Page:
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PIMFA calls for suspension of the PRIIPs regime in the interests of investor understanding


PIMFA, a trade association for wealth managers and financial advisers, believes that information being provided to investors in accordance with the PRIIPs KID regime is doing them more harm than good and that the ESAs’ hastily-drafted proposals for amending KID performance scenarios are unlikely to improve the situation.

Although concerns about the reliability of KID performance scenarios have been the most headline-grabbing element of the PRIIPs regime so far, PIMFA believes it has many other significant flaws which the ESAs’ recent consultation fails to mention at all.
PIMFA’s view is that retail investors should not be provided – as a matter of regulatory requirement – with product information that is, at best, unhelpful and, at worst, misleading. Consequently, the association is calling for the application of the PRIIPs regime to be suspended until such time as a full and thorough review is completed and a more informative, fit-for-purpose regime that both consumers and industry can have confidence in can take its place.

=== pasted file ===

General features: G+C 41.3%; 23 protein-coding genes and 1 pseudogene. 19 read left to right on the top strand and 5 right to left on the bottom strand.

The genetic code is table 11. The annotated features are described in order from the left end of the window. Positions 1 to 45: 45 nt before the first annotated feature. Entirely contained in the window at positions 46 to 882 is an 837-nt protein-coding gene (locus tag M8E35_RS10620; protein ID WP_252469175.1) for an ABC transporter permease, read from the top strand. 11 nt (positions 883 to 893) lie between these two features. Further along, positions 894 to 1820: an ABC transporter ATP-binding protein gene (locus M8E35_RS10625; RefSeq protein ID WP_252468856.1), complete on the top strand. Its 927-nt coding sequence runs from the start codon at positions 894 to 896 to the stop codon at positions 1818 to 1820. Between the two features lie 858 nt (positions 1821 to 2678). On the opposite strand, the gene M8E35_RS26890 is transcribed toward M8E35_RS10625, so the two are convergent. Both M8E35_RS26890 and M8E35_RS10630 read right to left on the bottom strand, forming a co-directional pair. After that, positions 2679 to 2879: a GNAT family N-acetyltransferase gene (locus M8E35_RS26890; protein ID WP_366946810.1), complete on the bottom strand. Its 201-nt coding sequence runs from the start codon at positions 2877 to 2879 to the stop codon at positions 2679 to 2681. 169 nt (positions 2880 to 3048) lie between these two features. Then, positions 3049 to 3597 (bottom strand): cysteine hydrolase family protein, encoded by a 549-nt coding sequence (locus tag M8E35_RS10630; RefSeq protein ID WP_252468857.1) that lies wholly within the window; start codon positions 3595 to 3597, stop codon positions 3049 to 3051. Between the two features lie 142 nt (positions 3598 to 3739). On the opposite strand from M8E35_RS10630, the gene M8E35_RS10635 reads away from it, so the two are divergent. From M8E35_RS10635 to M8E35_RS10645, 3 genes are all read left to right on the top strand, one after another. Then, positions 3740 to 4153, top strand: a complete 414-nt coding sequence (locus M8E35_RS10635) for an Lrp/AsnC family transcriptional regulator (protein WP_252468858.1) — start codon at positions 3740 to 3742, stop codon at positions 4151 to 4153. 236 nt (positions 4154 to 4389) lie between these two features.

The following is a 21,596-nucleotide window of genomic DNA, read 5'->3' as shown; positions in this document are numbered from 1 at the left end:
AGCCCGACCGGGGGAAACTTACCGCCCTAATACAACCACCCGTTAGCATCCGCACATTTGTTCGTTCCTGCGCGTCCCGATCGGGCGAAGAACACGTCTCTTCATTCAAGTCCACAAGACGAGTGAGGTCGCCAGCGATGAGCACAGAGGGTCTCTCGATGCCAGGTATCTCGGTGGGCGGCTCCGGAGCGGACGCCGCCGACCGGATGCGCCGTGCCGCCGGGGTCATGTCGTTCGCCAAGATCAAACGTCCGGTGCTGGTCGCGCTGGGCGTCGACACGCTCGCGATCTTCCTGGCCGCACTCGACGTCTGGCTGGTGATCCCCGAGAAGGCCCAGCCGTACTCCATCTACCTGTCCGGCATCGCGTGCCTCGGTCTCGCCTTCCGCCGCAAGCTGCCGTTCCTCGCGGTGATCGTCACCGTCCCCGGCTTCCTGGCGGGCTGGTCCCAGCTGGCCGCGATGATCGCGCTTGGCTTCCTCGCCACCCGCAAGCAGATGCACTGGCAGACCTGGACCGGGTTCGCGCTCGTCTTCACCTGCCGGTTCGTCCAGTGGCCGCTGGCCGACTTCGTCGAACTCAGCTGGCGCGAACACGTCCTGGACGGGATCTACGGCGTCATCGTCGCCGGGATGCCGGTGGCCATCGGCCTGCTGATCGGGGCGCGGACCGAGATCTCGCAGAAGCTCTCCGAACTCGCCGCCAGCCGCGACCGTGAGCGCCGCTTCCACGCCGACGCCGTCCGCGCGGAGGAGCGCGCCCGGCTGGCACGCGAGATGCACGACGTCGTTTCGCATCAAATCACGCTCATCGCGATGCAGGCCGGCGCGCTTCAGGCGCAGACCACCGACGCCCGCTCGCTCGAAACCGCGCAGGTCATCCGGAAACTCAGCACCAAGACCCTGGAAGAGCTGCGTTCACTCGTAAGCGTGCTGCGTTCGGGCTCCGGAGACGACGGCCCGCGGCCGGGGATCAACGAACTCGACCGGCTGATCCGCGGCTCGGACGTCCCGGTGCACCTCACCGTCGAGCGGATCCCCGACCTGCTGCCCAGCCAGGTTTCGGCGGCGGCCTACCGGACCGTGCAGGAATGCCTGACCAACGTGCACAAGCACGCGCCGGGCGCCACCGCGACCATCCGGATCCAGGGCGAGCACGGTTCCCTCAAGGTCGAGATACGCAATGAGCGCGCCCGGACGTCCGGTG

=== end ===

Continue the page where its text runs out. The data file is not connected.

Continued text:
PIMFA considers that Monday’s vote by the European Parliament’s Economic and Monetary Affairs Committee to extend UCITS’ exemption from the PRIIPs regime by two years to 31 December 2021 and to set a new deadline of 31 December 2019 for the European Commission to complete its review of the PRIIPs Regulation paves the way for such an approach. It also signals a wider recognition that piecemeal amendments of the type proposed by the ESAs are not the way forward.
Liz Field, PIMFA’s CEO, says: “We believe that the ESAs’ consultation exercise is misconceived, a “sticking plaster” that can neither hide nor address the fundamental flaws of the regime as a whole. Virtually every aspect of the PRIIPs regime – scope, risk indicators, cost disclosures, access to third country products – is problematic and the ESAs’ targeted review looking only at performance scenarios fails to acknowledge or address this.”
“An immediate suspension of the PRIIPs regime would have multiple benefits – it would prevent investors from being misinformed by regulatory disclosures, it would save industry from spending time and money on ill-considered quick-fixes that do not work, it would provide time for a thorough-going review of all aspects of the regime and it would enable a fresh start at some future point that regulators, industry and investors alike could support.”

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